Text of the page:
Looking like another 0.25% increase is in the cards for June.

    Meanwhile the yield curve does insane snake gyrations at the short end of the curve, the likes of which I’ve never seen:
    1-mo: 5.50%
    2-mo: 4.99% ?!
    3-mo: 5.24%
    4-mo: 5.24%
    6-mo: 5.13%
    1-yr: 4.70%
    2-yr: 3.90% ?! (80 basis points lower if you want semi-annual payments)
    3-yr: 3.55%
    5-yr: 3.37% (213 basis points lower than than 1-mo?!!)
    7-yr: 3.40%
    10-yr: 3.43%
    20-yr: 3.88%
    30-yr: 3.80%

    Wolf, I know you don’t think the yield curve is indicative of much (based on a previous comment to me), but from my perspective… auction results today indicate the smart money– big money– is remaining very defensive and keeping the long-end of the curve well bid (pushing yields down, and keeping them down, as they have been for a year)… and the short end whipsaws around wildly, with the whole curve as inverted as I’ve ever seen it.

    I don’t see a soft landing, I see a bull trap… and a nasty crash coming.

    If by the end of this year I’m wrong, then ok, I “only” earned 5%+ APY on my investments in ultra-safe T-bills. I can live with that.

    • Jon says:

      I see no significant of yield curves honestly.

      It has been inverted for quite quote some time and at one point in time recession would come

      Even a broken clock is right 2 times a day

      • Tom S. says:

        Disagree. The significance is in the very long end of the curve bubbling up. The bond market is not going to let the 2% inflation target change without making the US govt pay a hefty price.

        • jon says:

          Bond market got screwed last year taking heavy losses. So much for bond market is never wrong :;)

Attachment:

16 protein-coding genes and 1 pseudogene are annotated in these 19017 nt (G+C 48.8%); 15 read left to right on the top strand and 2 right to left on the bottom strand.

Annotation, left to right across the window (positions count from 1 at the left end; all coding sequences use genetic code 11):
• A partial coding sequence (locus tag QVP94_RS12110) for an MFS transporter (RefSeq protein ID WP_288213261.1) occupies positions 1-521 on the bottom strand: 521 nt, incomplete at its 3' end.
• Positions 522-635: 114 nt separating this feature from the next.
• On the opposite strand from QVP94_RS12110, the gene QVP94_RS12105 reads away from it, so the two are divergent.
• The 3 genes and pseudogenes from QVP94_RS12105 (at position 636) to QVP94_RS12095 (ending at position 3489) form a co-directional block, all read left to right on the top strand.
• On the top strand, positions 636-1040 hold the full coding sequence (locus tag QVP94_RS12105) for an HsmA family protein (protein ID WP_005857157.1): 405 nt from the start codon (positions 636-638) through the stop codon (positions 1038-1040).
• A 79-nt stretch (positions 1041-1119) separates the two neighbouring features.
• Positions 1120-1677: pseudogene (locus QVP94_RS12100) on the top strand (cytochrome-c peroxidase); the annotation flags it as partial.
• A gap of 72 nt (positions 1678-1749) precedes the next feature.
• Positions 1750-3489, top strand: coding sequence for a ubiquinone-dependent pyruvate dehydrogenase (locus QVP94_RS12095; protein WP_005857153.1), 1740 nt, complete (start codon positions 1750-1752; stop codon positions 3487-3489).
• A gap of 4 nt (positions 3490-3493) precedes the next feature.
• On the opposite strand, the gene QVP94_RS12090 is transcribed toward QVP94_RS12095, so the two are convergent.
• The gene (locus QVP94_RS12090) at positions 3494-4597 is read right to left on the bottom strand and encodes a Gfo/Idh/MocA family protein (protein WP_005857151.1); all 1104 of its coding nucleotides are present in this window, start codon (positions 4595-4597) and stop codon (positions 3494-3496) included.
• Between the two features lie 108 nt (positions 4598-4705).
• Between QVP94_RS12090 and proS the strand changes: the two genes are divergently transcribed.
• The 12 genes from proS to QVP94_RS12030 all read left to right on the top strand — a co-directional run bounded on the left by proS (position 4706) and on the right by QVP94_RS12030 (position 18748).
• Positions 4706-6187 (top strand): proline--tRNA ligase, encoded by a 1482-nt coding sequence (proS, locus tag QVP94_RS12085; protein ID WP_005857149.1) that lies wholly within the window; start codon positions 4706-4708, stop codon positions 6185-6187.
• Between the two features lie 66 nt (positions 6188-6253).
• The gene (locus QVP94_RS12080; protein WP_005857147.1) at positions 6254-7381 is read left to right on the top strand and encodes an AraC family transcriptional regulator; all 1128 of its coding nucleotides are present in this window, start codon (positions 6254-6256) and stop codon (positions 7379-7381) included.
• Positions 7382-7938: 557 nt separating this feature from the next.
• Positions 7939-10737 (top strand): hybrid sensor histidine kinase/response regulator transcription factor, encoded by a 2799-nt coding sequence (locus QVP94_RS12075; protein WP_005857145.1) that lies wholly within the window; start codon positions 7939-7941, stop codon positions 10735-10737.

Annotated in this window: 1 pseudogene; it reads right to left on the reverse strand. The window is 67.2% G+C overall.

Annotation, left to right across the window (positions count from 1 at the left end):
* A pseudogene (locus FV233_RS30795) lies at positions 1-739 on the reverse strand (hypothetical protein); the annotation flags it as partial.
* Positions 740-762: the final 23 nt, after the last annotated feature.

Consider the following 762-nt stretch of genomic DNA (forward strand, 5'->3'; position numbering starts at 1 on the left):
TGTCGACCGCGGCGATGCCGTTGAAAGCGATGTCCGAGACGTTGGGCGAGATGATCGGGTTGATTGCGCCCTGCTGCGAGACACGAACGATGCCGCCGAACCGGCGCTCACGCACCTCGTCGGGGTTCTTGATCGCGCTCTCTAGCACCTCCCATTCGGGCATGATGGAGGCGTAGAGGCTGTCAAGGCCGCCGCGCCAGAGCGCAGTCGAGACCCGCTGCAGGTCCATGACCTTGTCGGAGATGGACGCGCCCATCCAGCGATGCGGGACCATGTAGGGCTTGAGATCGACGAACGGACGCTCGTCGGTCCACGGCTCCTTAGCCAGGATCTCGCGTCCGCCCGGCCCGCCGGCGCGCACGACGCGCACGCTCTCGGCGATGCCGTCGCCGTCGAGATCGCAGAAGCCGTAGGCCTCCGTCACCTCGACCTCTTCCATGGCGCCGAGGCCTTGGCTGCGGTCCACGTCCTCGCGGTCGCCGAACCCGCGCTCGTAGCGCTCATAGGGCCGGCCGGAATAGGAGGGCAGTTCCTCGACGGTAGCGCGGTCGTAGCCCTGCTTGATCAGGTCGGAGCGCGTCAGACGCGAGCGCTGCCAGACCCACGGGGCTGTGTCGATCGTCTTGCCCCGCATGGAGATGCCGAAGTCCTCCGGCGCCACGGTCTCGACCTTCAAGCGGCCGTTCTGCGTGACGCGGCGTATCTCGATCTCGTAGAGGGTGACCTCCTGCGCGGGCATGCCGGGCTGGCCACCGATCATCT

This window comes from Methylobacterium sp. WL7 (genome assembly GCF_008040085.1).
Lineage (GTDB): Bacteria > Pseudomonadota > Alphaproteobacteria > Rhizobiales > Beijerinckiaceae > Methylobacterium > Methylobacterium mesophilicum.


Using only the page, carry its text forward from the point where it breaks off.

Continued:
Bond market can be controlled easily by FED via QE. In essence, there is no free bond market. It’s all manipulated.

    • Harry Houndstooth says:

      You might consider taking a walk on the wild side.

      The SPX daily graph looks like a classic head and shoulders top with the left shoulder higher than the right shoulder.

      SPXU on sale! 13.25

    • HR01 says:


      This is what a nation gets when its CB goes certifiably insane with more than a decade plus of non-stop QE. Expect the curve to get bent, twisted and contorted further in the years ahead. Lots of “never seen before” stuff.

  31. George W says:

    The best way I know of to gauge inflation is to look at the total compensation package provided to the Federal workforce.

    Total compensation packages including take home pay, full benefits including retirement( 20 Years ) compared to what the private sector offers today is much more telling.

    The Govt. puts out numbers that reflect a narrative while the total compensation packages provided to their employees suggest inflation is considerably higher.

    It is an insult to anyone who lived during the 70’s and $.39 gasoline prices to pretend that things were somehow worse back then.

    • HowNow says:

      Correction: $.27 gasoline. And, things were “worse” back then, except for anxiety. That’s inflated greatly.

      • El Katz says:

        According to Useless A Today, gasoline in 1970 was $.36 per gallon and was $1.19 per gallon by 1980.

        $.27 per gallon was so ’60’s.

        • HowNow says:

          $.19/gal, briefly, during SoCal “gas wars”. I bought $1 at a time.

        • nefff says:

          HA!, I remember gas ” price wars” ,in the late 60’s or early 70’s ? on vacation w/ family in Kentucky, $.09/ gal.
          Also 1975 ish, I was a teenager working at a gas station and the price broke $1/ gal. but the pumps only went to $.99.9. The owner had to buy new pumps.
          good times..

  32. nsa says:

    M2 money supply has rolled over and decreased for the first time in 60 years according to the St. Louis Pred’s chart…..down 7% or so from its peak. Serious recession dead ahead with CPI as low as 3% by the end of the year. Look for the political Pred to panic and douche rates to 2% or less (NIRP) in early 2024…..especially with an election coming up. The first rate cut will be telegraphed by insiders piling into TLT (20 year bond proxy) based on privy info.

  33. SpencerG says:

    Meanwhile… in the “political press”… more whistling past the graveyard.

    Title… I kid you not… 5 Things to Know About the Best Inflation Report in a Long Time

  34. tannin says: